Techniques to capture your signature sound
04.29.2010| By Shure Notes|
The Material That Revolutionized Ribbon Microphones: Roswellite ™ What Is It? Roswellite ™ is the trademarked name of a nano-enabled ribbon material that is used in Shure KSM313/NE and KSM353/ED ribbon microphones. Roswellite™ is also known as “acoustic nanofilm.” It’s an extremely strong, low mass, superelastic, paramagnetic composite with high inherent conductivity and shape memory properties. Roswellite™ replaces the “foils” typically used in ribbon microphones. Roswellite ™ can withstand windblast, plosives, phantom power applications, and high sound pressure levels, even at low frequencies. Why is it called Roswellite™? Apparently, the development team considered the new …
09.21.2009| By Shure Notes|
How do the pros approach live sound reinforcement of the rhythm section? For the answers, we turned to Karen Stackpole, a triple threat Bay Area drummer, sound engineer and writer. Not long ago, she polled a handful of sound pros on their favorite techniques in an article that ultimately appeared in Electronic Musician. That sounded like a very good starting point. We, of course, added Shure mics to the equation. Here’s a rudimentary primer for miking the rhythm section: guitars, bass, piano, and drums. This quick overview should help minimize the deer-in-the-headlights feeling you may …tagsBeta 52ABeta 58ABeta 91ABeta 98AD/CBeta 98H/Cinstrument mikinginterviewKaren StackpoleKSM137KSM141KSM32KSM44PG52PG56PG57PG81SM57SM81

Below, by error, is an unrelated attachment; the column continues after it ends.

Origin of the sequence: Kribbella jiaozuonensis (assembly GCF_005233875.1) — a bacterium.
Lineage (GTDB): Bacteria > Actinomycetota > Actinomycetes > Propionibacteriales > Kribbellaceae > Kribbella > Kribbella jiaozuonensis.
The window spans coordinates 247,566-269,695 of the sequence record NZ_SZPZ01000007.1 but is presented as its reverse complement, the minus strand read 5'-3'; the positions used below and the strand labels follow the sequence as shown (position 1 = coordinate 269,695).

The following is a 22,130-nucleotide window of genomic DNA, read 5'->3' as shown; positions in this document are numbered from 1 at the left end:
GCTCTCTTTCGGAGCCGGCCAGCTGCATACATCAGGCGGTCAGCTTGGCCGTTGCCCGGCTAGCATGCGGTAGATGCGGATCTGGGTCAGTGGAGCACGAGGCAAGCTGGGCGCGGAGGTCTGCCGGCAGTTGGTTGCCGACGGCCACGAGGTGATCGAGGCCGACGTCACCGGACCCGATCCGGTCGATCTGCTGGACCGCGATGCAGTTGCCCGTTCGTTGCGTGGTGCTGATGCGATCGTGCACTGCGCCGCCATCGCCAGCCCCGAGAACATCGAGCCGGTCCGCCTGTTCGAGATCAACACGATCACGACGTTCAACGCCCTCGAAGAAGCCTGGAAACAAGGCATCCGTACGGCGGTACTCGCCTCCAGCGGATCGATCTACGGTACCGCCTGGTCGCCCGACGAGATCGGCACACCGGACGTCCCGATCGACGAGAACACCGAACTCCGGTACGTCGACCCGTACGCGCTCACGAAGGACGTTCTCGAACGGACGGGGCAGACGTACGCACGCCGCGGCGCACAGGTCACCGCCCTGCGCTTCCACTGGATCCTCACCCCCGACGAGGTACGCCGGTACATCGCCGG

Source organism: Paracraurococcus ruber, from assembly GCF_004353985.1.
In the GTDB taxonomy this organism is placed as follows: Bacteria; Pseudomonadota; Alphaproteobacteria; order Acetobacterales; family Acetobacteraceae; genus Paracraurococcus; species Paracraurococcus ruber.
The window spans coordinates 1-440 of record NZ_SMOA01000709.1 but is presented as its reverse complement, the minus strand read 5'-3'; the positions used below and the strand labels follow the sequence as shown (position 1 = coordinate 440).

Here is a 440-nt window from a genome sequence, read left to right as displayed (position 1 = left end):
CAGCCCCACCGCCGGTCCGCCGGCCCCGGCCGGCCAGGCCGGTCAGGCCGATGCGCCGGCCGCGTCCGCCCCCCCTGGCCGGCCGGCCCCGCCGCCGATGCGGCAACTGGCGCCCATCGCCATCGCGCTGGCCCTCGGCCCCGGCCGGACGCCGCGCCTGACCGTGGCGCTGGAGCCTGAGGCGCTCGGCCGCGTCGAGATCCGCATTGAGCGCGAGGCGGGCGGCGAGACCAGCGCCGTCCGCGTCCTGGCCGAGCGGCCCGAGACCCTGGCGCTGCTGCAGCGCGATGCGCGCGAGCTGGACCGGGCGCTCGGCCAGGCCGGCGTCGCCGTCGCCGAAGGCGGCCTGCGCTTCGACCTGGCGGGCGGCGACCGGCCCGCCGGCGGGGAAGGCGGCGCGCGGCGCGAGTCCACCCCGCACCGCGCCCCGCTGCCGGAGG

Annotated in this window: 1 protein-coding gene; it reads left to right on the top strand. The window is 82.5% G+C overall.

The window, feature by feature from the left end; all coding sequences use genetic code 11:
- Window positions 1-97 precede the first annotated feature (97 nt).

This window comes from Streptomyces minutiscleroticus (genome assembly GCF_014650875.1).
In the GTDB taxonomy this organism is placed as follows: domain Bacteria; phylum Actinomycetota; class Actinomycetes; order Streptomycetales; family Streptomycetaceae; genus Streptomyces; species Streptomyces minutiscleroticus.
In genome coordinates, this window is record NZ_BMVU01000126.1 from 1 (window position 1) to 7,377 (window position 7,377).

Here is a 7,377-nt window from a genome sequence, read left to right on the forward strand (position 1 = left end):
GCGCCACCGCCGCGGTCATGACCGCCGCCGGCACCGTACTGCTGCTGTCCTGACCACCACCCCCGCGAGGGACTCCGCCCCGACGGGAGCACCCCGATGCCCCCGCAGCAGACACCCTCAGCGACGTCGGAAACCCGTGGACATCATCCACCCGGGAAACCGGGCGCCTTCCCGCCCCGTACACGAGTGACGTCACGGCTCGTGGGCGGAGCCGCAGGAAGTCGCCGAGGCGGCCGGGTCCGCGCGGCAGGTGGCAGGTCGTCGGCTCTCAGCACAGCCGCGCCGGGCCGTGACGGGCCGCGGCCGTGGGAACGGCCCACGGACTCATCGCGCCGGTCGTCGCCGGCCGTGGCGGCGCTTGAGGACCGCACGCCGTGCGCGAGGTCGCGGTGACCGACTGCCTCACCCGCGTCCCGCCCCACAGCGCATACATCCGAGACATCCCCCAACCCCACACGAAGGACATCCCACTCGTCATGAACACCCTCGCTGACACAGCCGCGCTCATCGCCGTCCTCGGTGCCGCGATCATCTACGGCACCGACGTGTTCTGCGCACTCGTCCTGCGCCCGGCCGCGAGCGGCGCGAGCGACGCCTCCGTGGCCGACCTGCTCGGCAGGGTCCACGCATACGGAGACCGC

08.26.2009| By Shure Notes|
A Shure Educational Podcast Learn which microphone characteristics influence the way microphones sound, and how you can use these characteristics to help choose the right microphones for a variety of applications.
05.25.2009| By Shure Notes|
Here in the pages of Shure Notes, we’ve spent many happy hours together discovering the differences between dynamic and condenser microphones almost as if they were the only types of microphones that ever graced a stage or studio. But what about ceramic microphones, crystal microphones and ribbon microphones? They all co-existed in the 1930s and 1940s, and some types are, in one application or another, being used today. This month, we are talking ribbon microphones, honoring the debut of Shure KSM313 and KSM353 models. In addition to a little old-fashioned research, we prevailed upon Chad …
04.06.2009| By Shure Notes|
Shure’s Training and Education Manager Gabriel Benitez writes a newsletter for the professional sound community. Last month, he addressed the topic of using external devices in home recording that allow the recordist to bypass a computer’s sound card. With the growing popularity of home studio recording, there is an increasing need to interface professional microphones with computers. Responding to market demand, Shure introduced the X2u XLR-to-USB adapter at NAMM this winter. Most of you know about interfacing a professional wired microphone with a computer sound card. This time we will talk about the benefits of …